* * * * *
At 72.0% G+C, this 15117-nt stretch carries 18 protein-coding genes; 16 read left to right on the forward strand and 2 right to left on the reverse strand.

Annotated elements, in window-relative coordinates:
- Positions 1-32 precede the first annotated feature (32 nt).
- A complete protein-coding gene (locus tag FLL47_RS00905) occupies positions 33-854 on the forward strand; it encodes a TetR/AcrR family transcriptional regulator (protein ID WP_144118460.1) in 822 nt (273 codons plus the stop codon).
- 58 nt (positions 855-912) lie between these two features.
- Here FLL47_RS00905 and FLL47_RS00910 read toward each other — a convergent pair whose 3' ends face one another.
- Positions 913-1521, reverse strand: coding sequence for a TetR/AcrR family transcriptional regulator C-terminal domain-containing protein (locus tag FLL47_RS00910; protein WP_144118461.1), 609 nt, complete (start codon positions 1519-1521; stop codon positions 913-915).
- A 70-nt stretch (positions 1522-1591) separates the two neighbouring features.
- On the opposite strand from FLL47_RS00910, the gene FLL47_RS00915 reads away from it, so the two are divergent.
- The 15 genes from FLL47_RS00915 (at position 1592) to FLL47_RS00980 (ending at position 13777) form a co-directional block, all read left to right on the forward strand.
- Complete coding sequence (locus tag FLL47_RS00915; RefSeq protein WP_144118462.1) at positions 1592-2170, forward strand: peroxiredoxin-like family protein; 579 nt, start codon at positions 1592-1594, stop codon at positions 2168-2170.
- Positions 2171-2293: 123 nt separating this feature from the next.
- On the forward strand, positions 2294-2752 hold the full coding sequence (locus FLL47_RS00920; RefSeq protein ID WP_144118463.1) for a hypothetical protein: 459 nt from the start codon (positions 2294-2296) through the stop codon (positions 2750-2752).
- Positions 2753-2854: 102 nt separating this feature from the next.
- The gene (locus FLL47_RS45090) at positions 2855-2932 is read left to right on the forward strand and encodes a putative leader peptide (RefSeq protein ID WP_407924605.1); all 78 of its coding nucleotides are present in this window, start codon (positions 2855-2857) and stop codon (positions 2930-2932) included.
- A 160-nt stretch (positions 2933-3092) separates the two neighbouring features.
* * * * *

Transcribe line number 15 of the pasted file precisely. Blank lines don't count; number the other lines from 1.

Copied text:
- The gene (locus FLL47_RS45090) at positions 2855-2932 is read left to right on the forward strand and encodes a putative leader peptide (RefSeq protein ID WP_407924605.1); all 78 of its coding nucleotides are present in this window, start codon (positions 2855-2857) and stop codon (positions 2930-2932) included.